If you are a trader, sooner rather than later, you will need to determine what volumes you are going to trade every day. While this may flow naturally from your trading plan, you should occasionally stop and review your trading volume to see whether you are over-trading or under trading your particular strategy. Too many or too few trades could mean that you are not using your strategy to the maximum advantage. For instance, if you were following a scalping strategy, you would need to make lots of trades whereas, if you are a position trader, you will need to be far more selective in executing your trades.
The first thing to decide is what kind of trading style you wish to adopt. If you dislike being rooted to your computer screen and watching every price moves in the market, scalping is certainly not suitable for you. On the other hand, if you like the involvement and the action in the markets, you should certainly consider scalping as a possible strategy. If you see yourself has been strong on research and trading on major news events based on technical analysis, you may want to do fewer trades and focus on long-term investment and research.
You can also consider the alternative of medium-term trading strategy where you will not hold a position all day but neither will you enter and exit positions every few minutes. Your research may have spotted a major move in the market and you get onto the bandwagon by making a trade. The moment the move shows signs of flattening out or losing momentum; you exit and take a profit. Depending on the volatility of the market, you can probably make several trades a day if you adopt this trading strategy.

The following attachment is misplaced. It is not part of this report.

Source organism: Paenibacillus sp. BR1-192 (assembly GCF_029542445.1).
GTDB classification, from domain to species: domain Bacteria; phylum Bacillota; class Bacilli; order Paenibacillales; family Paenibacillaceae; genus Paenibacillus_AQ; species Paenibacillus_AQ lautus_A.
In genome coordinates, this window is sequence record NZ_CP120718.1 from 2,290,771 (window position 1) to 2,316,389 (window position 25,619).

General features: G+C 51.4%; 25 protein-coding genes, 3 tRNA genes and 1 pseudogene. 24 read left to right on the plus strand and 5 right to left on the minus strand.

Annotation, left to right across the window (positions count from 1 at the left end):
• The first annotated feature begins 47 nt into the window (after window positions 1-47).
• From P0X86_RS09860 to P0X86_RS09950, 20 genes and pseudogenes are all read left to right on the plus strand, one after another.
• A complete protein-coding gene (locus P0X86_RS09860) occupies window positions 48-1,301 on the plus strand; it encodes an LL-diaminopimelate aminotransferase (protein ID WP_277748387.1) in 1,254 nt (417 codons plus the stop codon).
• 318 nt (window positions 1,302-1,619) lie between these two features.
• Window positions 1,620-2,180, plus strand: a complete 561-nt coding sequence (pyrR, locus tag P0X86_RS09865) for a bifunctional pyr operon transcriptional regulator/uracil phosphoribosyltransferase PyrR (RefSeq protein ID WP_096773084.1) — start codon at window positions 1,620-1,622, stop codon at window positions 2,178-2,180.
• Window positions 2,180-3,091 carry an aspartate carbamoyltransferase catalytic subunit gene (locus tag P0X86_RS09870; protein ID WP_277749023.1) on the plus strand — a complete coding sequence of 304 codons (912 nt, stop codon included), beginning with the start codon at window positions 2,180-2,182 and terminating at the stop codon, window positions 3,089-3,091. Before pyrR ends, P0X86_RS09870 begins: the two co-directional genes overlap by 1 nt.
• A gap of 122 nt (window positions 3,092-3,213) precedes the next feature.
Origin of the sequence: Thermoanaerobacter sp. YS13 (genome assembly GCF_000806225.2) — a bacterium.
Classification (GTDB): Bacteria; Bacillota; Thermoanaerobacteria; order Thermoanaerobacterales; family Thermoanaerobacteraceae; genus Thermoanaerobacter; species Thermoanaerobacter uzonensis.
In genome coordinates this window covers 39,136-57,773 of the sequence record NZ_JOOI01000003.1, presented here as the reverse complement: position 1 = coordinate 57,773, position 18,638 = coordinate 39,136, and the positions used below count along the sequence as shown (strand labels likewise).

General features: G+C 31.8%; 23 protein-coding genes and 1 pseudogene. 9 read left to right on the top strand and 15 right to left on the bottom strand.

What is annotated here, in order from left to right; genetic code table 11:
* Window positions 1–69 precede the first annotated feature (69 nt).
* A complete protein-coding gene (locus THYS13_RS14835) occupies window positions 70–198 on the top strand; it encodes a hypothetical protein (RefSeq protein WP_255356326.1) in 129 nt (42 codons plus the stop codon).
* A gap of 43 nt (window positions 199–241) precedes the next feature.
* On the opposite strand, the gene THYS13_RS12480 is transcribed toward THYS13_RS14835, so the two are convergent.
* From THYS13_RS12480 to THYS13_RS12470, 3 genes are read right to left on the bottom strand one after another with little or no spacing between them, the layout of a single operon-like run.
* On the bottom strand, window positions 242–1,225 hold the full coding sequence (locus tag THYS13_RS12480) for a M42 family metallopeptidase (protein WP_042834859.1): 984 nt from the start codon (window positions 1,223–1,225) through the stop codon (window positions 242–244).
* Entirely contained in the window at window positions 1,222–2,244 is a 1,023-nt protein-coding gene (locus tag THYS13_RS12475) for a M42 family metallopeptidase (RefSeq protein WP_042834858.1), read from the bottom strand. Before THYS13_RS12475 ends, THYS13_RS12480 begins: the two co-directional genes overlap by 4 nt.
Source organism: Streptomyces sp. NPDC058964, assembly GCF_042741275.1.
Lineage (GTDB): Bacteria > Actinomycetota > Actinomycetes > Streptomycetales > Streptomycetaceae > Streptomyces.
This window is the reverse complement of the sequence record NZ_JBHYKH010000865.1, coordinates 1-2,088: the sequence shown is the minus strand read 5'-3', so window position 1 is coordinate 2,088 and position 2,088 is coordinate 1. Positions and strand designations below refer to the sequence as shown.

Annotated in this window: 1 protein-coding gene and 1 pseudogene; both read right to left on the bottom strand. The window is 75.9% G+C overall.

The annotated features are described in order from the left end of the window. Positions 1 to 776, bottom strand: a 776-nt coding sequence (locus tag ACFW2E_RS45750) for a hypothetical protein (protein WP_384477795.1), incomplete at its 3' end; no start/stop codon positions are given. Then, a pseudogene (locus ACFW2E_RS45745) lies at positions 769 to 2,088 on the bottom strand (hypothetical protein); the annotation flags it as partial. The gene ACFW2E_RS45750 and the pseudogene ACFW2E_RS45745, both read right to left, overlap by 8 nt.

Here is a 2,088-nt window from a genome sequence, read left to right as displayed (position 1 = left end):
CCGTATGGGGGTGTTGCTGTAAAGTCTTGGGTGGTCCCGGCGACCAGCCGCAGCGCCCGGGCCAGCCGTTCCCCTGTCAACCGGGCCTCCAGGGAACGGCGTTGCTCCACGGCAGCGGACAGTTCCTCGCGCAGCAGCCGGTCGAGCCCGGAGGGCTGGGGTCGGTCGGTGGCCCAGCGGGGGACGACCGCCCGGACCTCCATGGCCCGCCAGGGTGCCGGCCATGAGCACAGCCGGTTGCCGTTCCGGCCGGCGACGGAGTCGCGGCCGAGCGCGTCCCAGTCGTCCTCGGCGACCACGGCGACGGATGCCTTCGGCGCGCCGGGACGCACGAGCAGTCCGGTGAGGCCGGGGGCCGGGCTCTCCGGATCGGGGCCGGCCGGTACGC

Circumstances in the market can often force you to switch trading styles and strategy but, generally speaking, scalping will not be the strategy for you because the multiple trades required to accumulate small increments of profit will result in larger transaction costs. Your profits will shrink rapidly and you may well end up making a trading loss. You should not actively consider scalping unless you have exceptionally low transaction costs. If you’re just starting out, you may wish to limit your trades to limit the costs and concentrate your efforts on making a higher profit on every trade. You can use the time saved to concentrate on research and technical analysis to stay on top of the market. Your trading volume and your trading strategy should also take into account your chosen lifestyle such as the need to spend time with your family.
Finally, you need to be able to determine whether you are under-trading or over-trading. In other words, you must determine whether you are giving away potential profits by not taking full advantage of opportunities or are you incurring excessive transaction costs that eat into your profit. Clear signs of under trading are not trusting and following your trading plan or regretting not making promising trades. Over-trading is more difficult to identify but if you are consistently making low profits after taking into account your transaction costs, there is a good chance that you are over-trading. Cut back on your trading volume and concentrating on improving your profitability.